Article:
East and Central European History Writing in Exile 1939-1989


The studies in East and Central European History Writing in Exile 1939-1989, all written by experts in the history of the region, give answers to the comprehensive question of how the experience of exile during the time of the Nazi and Communist totalitarianism influenced and still influences history writing and the historical consciousness both in the countries hosting exile historians, as well as in the home countries which these historians left.

The volume comprises difficult-to-access information about the organization and the work of historians exiled from the Baltic States, including Baltic Germans, Belorusia, Ukraine, and Poland. And it provides reflections on the intellectuals networking between their own national and the foreign traditions in the exile.

Contributors are: Olavi Arens, Mirosław Filipowicz, Jörg Hackmann, Volodymyr Kravchenko, Oleg Łatyszonek, Andreas Lawaty, Iveta Leitāne, Artur Mękarski, Andrzej Nowak, Gert von Pistohlkors, Andrejs Plakans, Toivo Raun, Rafał Stobiecki, Mirosław A. Supruniuk, Jaan Undusk, and Maria Zadencka.

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Maria Zadencka, Associated Professor (PhD) at the Department of Slavic Languages, Stockholm University. She has published on the literature and history of ‘national projects’ in Poland, Finland, and the Baltic countries, including Divided Heritages: Culture in a Time of National Differentiation in the Lands of the Polish-Lithuanian Commonwealth, the Baltic Provinces, and the Kingdom of Sweden and Finland (Stockholm Slavic Papers, 2014).

Andrejs Plakans, Professor emeritus of the Department of History, Iowa State University, with research interests in the population and family history in Baltic countries, particularly of Latvia; and most recently the author of A Concise History of the Baltic States (Cambridge University Press, 2011).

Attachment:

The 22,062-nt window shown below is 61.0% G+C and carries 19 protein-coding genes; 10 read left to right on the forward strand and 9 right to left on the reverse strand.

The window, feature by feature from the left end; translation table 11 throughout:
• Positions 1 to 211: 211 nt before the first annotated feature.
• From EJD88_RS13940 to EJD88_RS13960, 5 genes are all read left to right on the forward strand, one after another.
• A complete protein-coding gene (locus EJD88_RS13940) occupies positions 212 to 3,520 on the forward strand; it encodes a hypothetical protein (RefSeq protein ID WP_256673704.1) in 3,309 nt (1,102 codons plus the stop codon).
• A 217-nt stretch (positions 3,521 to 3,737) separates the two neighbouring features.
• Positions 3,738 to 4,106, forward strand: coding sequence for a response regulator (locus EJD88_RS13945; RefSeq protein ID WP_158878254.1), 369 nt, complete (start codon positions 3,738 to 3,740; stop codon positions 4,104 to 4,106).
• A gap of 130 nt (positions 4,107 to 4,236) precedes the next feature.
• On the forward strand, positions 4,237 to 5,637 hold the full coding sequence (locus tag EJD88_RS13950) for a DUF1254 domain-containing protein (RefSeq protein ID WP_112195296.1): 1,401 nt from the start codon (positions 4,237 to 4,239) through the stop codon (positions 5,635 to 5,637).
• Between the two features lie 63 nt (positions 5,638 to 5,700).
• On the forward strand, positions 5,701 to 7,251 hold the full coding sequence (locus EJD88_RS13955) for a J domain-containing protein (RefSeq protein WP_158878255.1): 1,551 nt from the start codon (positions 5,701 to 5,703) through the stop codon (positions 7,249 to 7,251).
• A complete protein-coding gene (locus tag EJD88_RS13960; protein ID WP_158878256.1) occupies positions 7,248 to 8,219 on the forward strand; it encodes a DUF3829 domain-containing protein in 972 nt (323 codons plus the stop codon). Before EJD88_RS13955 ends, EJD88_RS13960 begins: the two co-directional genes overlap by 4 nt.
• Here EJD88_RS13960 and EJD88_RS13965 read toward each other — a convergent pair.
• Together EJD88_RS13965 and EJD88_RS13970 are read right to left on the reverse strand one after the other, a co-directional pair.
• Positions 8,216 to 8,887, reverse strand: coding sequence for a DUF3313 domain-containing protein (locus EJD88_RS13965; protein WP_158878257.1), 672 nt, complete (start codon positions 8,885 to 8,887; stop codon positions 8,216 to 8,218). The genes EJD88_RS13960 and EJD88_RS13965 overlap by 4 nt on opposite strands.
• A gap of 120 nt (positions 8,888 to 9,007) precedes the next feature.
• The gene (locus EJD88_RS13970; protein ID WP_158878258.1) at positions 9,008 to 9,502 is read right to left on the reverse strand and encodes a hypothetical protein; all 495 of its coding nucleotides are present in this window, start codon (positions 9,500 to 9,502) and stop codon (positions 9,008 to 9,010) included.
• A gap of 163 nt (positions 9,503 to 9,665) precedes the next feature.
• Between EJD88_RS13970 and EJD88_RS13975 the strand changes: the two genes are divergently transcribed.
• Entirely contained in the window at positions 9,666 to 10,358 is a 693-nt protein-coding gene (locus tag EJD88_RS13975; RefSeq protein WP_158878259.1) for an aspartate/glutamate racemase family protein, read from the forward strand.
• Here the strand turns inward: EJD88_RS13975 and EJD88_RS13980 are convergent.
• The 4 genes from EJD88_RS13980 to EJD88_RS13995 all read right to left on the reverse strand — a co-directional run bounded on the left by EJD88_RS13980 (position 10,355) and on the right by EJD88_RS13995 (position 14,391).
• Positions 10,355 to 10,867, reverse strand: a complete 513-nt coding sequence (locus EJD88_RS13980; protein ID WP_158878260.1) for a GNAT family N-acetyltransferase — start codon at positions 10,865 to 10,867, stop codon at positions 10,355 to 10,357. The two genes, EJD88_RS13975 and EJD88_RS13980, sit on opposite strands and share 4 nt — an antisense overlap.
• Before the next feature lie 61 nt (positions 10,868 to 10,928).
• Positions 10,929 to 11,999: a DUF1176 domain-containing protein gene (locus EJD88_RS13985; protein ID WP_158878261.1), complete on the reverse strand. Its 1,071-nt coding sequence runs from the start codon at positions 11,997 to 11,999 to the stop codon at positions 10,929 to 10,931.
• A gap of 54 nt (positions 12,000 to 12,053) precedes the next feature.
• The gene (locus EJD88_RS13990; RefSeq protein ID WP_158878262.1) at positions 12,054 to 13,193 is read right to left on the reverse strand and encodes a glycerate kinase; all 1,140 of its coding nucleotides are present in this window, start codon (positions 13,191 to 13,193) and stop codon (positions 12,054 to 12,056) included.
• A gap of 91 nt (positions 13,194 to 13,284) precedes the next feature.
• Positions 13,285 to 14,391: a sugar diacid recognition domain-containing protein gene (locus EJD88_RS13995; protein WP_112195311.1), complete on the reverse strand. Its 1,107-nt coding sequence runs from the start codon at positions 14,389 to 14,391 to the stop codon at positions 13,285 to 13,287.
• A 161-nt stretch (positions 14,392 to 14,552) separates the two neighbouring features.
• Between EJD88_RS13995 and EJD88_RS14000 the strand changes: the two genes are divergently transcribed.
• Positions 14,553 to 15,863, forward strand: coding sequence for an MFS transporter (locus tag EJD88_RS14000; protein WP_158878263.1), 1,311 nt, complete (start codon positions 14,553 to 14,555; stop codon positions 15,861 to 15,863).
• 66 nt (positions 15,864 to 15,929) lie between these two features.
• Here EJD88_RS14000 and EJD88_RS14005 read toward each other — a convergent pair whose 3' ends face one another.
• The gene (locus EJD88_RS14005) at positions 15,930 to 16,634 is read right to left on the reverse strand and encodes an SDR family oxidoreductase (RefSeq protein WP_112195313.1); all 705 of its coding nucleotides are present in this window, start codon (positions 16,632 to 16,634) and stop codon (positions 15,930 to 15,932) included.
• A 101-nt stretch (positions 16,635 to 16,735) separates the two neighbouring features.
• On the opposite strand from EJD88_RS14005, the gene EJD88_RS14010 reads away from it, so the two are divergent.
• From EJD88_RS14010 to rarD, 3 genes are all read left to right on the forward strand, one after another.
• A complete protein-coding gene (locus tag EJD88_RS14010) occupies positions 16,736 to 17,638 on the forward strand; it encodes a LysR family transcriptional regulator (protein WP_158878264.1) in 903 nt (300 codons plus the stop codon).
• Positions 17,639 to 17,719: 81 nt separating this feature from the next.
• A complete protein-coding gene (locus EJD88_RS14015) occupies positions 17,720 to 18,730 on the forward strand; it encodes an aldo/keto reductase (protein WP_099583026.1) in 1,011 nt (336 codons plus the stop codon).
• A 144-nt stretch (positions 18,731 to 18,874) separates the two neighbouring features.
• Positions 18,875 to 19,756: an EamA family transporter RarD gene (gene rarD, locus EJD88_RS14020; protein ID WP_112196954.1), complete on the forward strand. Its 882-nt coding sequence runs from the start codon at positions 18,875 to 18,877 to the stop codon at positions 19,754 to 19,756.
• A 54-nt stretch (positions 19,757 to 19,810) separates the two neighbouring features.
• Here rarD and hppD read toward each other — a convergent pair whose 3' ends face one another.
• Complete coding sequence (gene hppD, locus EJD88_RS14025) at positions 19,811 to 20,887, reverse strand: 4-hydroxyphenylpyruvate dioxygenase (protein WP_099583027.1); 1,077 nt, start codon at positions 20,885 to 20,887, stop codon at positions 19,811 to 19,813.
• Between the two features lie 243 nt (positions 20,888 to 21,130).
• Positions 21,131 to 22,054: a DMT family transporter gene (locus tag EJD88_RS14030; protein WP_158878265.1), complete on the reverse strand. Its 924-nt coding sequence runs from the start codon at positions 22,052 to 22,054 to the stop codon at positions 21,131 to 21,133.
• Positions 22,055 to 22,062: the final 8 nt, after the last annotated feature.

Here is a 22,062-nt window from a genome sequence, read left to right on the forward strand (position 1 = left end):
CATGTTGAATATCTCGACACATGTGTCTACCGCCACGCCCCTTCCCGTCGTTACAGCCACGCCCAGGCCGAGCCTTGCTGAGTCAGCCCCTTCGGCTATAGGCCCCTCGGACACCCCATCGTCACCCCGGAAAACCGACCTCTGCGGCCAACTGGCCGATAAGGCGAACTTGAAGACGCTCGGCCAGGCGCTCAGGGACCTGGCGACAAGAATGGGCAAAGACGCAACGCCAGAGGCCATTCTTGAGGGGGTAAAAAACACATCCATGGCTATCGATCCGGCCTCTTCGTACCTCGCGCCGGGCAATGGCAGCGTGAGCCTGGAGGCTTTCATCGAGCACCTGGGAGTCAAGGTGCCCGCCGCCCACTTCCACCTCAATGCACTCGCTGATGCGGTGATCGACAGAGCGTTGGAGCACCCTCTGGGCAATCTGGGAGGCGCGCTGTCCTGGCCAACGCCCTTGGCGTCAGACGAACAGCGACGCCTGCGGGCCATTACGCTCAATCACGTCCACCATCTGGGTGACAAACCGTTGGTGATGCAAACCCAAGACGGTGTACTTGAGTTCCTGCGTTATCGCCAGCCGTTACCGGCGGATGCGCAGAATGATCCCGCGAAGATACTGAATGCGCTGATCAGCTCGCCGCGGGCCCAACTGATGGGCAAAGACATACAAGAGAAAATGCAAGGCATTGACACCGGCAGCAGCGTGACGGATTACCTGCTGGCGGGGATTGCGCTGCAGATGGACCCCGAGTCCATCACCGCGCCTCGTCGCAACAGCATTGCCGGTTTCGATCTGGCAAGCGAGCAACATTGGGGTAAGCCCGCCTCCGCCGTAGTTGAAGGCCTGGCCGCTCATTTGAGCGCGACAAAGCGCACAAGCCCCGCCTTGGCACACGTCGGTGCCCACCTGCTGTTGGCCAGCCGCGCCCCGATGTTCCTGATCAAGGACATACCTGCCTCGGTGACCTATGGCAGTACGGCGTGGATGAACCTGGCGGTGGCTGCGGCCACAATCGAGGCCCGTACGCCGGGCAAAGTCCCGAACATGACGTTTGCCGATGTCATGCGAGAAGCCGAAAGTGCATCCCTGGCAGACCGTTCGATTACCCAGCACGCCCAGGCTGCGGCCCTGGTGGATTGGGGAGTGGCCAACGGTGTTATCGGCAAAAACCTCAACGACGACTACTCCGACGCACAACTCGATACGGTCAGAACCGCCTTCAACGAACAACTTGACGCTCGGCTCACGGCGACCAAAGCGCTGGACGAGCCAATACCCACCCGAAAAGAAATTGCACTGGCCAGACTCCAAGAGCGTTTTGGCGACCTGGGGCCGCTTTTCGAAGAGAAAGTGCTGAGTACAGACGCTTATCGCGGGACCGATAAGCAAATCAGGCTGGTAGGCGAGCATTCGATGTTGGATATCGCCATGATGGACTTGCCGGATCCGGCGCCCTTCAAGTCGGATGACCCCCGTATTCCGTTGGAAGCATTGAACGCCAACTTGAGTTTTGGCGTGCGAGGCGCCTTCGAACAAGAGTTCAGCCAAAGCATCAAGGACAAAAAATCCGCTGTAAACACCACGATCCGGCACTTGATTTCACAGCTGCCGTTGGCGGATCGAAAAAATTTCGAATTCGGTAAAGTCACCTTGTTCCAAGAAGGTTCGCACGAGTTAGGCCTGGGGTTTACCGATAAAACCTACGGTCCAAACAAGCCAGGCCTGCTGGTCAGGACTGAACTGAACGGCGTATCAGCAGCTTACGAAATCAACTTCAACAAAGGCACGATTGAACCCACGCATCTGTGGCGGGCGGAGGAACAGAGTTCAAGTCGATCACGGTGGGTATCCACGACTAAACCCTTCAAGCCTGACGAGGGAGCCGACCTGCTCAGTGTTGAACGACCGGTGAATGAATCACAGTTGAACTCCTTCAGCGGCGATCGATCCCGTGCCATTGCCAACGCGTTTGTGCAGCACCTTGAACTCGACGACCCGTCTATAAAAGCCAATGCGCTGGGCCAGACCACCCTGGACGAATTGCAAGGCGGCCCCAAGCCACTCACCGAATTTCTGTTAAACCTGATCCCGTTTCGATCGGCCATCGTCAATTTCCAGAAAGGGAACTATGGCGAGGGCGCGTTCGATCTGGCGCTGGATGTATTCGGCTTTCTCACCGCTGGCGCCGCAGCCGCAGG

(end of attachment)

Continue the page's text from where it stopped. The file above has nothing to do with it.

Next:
Andreas Lawaty, Dr. phil., Researcher at the Nordost-Institut/IKGN, Lüneburg, Germany, formerly at Deutsches Polen-Institut, Darmstadt, Germany. He has published on Polish and German history, culture and literature, including Intellectual Visions and Revisions in the History of Polish-German Relationships (in Polish, Cracow 2015).

Part I.
Constituting Exile

Olavi Arens: Historians in Exile: Organization and Publication
Toivo Raun: Transnational Contacts and Cross-Fertilization Among Baltic Historians in Exile, 1968–1991
Jörg Hackmann: Baltic Historiography in West German Exile
Andrejs Plakans: Remaining Loyal: Latvian Historians in Exile 1945–1991
Volodymyr Kravchenko: Ukrainian Historical Writing in North America during the Cold War
Oleg Łatyszonek: Belarusian Historians in Exile: New Circumstances, Old Problems
Mirosław A. Supruniuk: Fr. Prof. Walerian Meysztowicz and the Polish Historical Institute in Rome
Maria Zadencka: Polish Exile Historians at the International Historical Congresses
Rafał Stobiecki: To Be a Polish Historian in Exile. Semantic and Methodological Remarks

Part II.
Transfer of Knowledge

Gert von Pistohlkors: Homeland Livland and “Exile” in the German Fatherland: Reinhard Wittram (1902–1973) and his Attitudes towards Baltic History, 1925–1964
Jaan Undusk: How To Become A Perfect Danish-Estonian Historian: Hommage to Vello Helk
Mirosław Filipowicz: Polish Historiography in Exile: On Selected Works and Ideas of Oskar Halecki, Henryk Paszkiewicz and Marian Kukiel
Maria Zadencka: Retrospective Utopias: The Shape of Europe in the Works of Polish Exile Historians
Rafał Stobiecki: Polish Exile Periodicals as a Dialogue Forum: Teki Historyczne, Polish Review, Zeszyty Historyczne

Part III.
Continuity and Discontinuity
New Styles of Thought

Gert von Pistohlkors: Generations in Baltic German Historical Writing, 1919–2009
Jaan Undusk: History Writing in Exile and in the Homeland after World War II. Some comparative aspects
Artur Mękarski: In Whose Name is the Story Told? The Émigré Critique of Method in the Historiography of the Polish People`s Republic
Andreas Lawaty: The Figure of “Antemurale” in the Historiography at Home and in Exile
Andrzej Nowak: A “Polish Connection” in American Sovietology Or the Old Homeland Enmities in the New Host Country Humanities
Iveta Leitāne: The Idea of Latvian National History in Exile. Continuity and Discontinuity

About the Authors
Name Index
All interested in the history of historiography, migration, and the history of ideas, also in the history of the Central Eastern Europe and the relationships between East and West.
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